Is this why central bankers are so scared of raising interest rates?
A solar eclipse, a super moon, the FTSE 100 breaching 7,000 and the US Federal Reserve speaking in tongues – truly some kind of financial apocalypse must be nigh. Well, maybe.
We are certainly living in strange times. An unprecedented monetary experiment is coming to a staggered end and no one knows the potential repercussions – a plague of frogs cannot be entirely ruled out.
For the time being, the markets remain sanguine, expecting, for example, a gentle increase in the Bank of England’s main interest rate to just 1.5pc by the end of the decade. And, who knows, maybe the markets are right.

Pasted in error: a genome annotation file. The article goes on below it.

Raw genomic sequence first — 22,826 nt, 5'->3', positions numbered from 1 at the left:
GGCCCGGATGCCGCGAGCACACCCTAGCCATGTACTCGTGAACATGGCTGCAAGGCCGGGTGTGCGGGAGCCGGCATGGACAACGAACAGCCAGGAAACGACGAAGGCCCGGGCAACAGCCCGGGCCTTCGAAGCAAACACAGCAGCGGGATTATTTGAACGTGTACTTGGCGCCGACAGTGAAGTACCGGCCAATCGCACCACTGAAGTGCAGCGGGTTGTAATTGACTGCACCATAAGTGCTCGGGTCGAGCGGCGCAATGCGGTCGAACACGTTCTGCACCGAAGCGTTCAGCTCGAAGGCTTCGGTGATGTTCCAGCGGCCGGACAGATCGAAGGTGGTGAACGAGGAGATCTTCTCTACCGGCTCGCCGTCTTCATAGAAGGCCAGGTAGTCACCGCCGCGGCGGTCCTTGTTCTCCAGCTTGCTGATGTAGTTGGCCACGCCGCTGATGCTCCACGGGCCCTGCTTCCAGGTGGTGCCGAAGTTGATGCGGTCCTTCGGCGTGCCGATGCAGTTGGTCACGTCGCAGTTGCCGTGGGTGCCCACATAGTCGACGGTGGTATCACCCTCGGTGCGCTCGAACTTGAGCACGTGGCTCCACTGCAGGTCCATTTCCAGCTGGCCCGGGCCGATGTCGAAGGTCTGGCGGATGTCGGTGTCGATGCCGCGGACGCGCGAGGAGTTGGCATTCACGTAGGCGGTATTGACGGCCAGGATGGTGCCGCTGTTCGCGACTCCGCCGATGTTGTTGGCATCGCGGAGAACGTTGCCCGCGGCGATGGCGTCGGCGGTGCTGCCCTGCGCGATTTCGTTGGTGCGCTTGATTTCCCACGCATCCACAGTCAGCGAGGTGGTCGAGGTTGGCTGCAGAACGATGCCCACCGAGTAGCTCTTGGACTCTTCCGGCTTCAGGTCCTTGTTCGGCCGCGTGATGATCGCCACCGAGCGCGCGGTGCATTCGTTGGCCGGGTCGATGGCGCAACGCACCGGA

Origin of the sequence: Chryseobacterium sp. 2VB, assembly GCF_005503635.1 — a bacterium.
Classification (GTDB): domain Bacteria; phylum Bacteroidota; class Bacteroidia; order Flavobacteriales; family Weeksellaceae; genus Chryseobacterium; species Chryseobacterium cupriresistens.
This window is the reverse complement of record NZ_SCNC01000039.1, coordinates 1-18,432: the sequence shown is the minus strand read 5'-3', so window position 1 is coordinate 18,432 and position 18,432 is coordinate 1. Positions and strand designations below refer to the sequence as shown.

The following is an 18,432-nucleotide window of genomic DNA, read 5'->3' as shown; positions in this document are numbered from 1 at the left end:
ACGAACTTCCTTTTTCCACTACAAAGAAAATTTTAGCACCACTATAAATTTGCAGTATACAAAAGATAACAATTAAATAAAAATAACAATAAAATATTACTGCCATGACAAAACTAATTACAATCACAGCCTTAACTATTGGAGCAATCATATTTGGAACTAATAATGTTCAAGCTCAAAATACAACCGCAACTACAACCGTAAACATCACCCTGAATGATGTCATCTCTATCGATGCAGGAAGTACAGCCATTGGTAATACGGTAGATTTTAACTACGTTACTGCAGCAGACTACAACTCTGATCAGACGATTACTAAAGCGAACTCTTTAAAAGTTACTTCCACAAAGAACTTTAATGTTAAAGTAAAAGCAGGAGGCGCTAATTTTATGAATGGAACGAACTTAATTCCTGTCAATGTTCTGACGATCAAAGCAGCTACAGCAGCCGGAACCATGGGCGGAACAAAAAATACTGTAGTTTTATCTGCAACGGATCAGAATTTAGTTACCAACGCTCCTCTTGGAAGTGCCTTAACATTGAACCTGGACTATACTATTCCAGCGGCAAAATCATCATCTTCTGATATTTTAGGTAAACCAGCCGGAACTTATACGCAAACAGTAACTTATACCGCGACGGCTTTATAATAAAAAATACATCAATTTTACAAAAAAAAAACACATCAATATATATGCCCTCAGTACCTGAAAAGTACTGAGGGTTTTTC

But maybe it’s too quiet. Last week, Ray Dalio, the founder of the $165bn (£110bn) hedge fund Bridgewater Associates, wrote a widely-circulated note warning his clients that the US Federal Reserve risked setting off a 1937-style crash when it starts raising interest rates again.